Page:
Breast Reconstruction in Manhattan

What is a TRAM flap?
A transverse rectus abdominis myocutaneous flap, or TRAM flap, is derived from the lower abdomen. It consists of the skin and underlying fat of the lower abdomen, usually from just below the umbilicus to the pubic region, the same tissue that is normally discarded during a
“tummy tuck.” This is a pedicled flap; the lower skin and fat have attachments to the underlying rectus muscle and its accompanying blood supply. The blood supply is not cut and reattached elsewhere on the body as with a free flap. The TRAM flap is placed onto the chest to reconstruct the breast. This is often a very natural feeling mound of tissue that is molded into a breast. At the same time, the patient has the benefit of having a “tummy tuck” as well.

Am I a candidate for a TRAM flap?

A good candidate for a TRAM flap has a mound of lower abdominal fat that can be raised to create a breast. If the patient is very thin and has no subcutaneous fat on the lower abdomen then there will not be enough tissue to create a breast. In addition if there is a large discrepancy between the size of the breast on the non-operated side to the amount of available abdominal tissue, decisions have to be made to either recruit more tissue from the abdomen or make the non-operated breast smaller at a later time. Some medical conditions also affect the ability to perform this surgery. Therefore, patients with unregulated high blood pressure, poorly controlled diabetes, and obesity may not be good candidates. In addition, smokers are poor candidates unless they stop smoking for several weeks prior to surgery.

What about a free flap?

Free flaps are tissue mounds that are detached from their original blood supply and reattached to another
blood supply somewhere else on the body. There are many types of free flaps that can be used for breast reconstruction including the free TRAM, the deep inferior epigastric artery (DIEP)perforator flap, superior gluteal artery perforator (SGAP) flap to name a few. These flaps usually bring in more tissue to the chest than those brought in as pedicled flaps, or flaps that are still attached to its original blood supply.

What is a Perforator flap?

A perforator flap is a free flap that incorporates the overlying skin and subcutaneous fat with the perforating or piercing artery and veins. Traditionally, free flaps that were used for reconstruction included the skin, the subcutaneous fat, the underlying fascia, and muscle. Perforator flaps require a greater expertise in harvesting and provide a more specialized tissue reconstruction usually without incorporating any muscle in the flap.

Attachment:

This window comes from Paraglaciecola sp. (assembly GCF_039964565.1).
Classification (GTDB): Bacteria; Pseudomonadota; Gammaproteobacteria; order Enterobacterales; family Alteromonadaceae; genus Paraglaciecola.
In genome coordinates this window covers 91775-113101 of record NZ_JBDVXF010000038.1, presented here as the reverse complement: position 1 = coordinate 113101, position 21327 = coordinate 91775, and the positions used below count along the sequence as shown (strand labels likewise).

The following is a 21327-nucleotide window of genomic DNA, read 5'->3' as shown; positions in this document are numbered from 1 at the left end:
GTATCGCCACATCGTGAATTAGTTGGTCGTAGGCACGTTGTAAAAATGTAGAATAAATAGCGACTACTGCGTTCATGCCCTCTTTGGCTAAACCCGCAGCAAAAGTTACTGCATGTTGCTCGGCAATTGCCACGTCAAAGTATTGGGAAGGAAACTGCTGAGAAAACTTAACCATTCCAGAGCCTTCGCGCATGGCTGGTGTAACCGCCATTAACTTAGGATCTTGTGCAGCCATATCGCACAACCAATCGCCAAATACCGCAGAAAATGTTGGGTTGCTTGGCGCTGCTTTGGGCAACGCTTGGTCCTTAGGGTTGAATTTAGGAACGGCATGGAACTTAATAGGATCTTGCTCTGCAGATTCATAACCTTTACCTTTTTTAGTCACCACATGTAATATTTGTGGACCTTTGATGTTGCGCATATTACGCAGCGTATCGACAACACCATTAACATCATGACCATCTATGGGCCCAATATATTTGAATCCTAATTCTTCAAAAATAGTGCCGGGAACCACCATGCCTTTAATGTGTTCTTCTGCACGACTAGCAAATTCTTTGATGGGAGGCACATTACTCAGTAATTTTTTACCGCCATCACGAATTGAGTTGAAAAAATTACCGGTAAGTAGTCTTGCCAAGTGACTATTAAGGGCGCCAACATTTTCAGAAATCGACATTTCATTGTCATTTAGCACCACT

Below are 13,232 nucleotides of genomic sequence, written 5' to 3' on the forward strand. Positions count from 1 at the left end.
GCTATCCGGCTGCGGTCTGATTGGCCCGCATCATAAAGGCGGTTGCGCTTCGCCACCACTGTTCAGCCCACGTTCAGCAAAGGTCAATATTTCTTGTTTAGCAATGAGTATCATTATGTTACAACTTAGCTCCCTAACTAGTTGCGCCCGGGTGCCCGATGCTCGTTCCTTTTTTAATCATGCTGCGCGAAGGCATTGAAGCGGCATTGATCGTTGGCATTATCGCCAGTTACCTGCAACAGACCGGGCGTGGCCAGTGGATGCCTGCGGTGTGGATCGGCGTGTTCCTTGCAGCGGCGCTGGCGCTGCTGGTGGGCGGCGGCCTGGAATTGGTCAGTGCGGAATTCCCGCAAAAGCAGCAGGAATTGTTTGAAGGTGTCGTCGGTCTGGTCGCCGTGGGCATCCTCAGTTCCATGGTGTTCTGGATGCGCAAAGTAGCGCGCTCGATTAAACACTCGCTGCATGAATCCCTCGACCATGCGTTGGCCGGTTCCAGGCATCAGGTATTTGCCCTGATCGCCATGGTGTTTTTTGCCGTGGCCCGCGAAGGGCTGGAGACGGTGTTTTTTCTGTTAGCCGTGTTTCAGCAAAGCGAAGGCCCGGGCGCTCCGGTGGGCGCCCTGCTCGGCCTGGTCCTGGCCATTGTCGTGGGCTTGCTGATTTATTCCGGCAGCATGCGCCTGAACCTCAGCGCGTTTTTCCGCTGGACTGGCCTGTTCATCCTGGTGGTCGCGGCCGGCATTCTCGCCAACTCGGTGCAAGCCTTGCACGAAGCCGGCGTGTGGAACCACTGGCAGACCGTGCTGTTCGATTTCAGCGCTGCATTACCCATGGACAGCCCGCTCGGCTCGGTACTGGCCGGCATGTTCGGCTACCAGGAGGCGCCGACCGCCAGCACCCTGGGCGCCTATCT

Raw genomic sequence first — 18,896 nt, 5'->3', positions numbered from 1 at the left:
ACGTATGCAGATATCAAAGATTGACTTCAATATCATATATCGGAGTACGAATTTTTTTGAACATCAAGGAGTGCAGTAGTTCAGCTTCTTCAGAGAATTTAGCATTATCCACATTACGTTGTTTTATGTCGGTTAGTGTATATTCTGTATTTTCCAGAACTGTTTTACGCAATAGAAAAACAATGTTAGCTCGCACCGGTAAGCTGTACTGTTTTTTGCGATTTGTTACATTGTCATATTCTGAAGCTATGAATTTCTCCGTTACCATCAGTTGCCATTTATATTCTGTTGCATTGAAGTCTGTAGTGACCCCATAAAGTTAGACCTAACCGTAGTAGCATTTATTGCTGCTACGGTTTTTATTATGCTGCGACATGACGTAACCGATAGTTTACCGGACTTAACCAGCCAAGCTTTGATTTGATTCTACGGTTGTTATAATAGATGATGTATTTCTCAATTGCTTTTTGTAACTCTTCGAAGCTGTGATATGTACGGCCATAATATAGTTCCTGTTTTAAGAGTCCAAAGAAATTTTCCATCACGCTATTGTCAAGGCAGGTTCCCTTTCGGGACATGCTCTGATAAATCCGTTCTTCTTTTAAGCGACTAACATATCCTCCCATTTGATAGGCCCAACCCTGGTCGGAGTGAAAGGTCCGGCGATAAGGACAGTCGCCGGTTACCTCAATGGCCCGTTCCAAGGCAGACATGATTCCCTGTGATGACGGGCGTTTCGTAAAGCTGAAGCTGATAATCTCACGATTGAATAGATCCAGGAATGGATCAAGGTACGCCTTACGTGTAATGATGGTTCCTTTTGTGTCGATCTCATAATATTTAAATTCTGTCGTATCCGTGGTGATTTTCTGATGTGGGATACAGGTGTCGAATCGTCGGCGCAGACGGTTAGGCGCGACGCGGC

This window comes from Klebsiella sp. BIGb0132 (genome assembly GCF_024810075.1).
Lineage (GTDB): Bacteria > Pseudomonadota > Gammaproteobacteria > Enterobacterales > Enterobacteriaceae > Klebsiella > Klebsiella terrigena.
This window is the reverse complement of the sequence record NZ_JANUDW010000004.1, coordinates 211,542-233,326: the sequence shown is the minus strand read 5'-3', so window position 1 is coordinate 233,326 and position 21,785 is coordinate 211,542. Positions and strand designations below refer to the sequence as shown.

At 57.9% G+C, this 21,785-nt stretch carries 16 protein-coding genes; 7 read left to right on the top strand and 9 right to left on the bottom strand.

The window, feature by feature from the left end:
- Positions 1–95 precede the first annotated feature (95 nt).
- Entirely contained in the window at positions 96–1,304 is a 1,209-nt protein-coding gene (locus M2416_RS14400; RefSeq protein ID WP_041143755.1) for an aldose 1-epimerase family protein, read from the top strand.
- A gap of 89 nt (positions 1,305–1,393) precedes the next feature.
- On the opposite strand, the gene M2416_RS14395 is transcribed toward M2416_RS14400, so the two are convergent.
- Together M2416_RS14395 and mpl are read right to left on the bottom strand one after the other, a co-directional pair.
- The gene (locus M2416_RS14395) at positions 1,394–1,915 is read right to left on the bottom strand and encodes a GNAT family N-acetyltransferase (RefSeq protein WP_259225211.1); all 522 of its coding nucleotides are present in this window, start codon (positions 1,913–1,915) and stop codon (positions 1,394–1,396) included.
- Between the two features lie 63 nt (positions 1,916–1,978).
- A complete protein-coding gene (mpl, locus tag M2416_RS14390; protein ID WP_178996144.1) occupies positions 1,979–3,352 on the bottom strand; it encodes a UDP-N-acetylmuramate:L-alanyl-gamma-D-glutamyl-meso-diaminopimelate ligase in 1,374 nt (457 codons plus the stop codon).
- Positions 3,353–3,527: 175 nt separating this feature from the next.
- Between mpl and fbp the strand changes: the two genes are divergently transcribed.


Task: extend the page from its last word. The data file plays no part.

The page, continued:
What is a DIEP flap?

A deep inferior epigastric artery perforator (DIEP) flap is a free flap that is similar to a free TRAM flap without taking any muscle. So for breast reconstruction, this means that the tissue that is normally removed in a tummy tuck (the lower abdominal fat and skin) is carefully harvested from the lower abdomen along with its perforating vessels and re-attached to vessels in the chest to perform breast reconstruction. The beauty of this operation is that the underlying rectus muscle is not removed. Therefore, it has been shown to decrease the incidence of lower abdominal bulges that have plagued some of the other breast reconstructions using the lower abdominal tissue. Furthermore, some studies have shown that abdominal muscle function has been better maintained with this operation than with some of the others (i.e. free TRAM, or pedicled TRAM). In addition, there have been some studies that have shown that these patients also have less post-operative pain. The resulting donor site scar is similar to a tummy tuck scar.

What if I do not have enough tissue in my lower abdomen to perform a DIEP flap?

The superior gluteal artery perforator (SGAP) flap and the inferior gluteal artery perforator (IGAP) flap are two possible alternatives to the DIEP flap if there is not enough tissue on the abdomen to use for breast reconstruction. The tissue used for these flaps comes from either the upper lateral buttock roll or from the lower lateral buttock roll. The beauty of these two flaps is that again muscle is not usually taken with the harvesting, and the resulting buttock scar usually heals extremely well and is often hidden within the underwear or bathing suit line.

Can’t I just have breast implants?

Yes, in fact sometimes this is the best option. Patients who are not good candidates for a TRAM flap or free flap are usually still candidates for an implant reconstruction. Commonly a tissue expander has to be placed first to expand the chest pocket. This is a balloon that needs to be filled periodically with sterile salt water. After several months of stretching the tissue with an expander, the expander is then replaced with a permanent breast implant.

What if I need radiation treatment after surgery?

Recent articles in the plastic surgical literature suggest that reconstruction should be delayed in this case. However, it is not always known if radiation will be necessary until after the surgery is completed and the final pathology is known. If a reconstruction is performed and then the patient requires radiation, there is an increase risk of changes to the reconstructed breast that may require revision.


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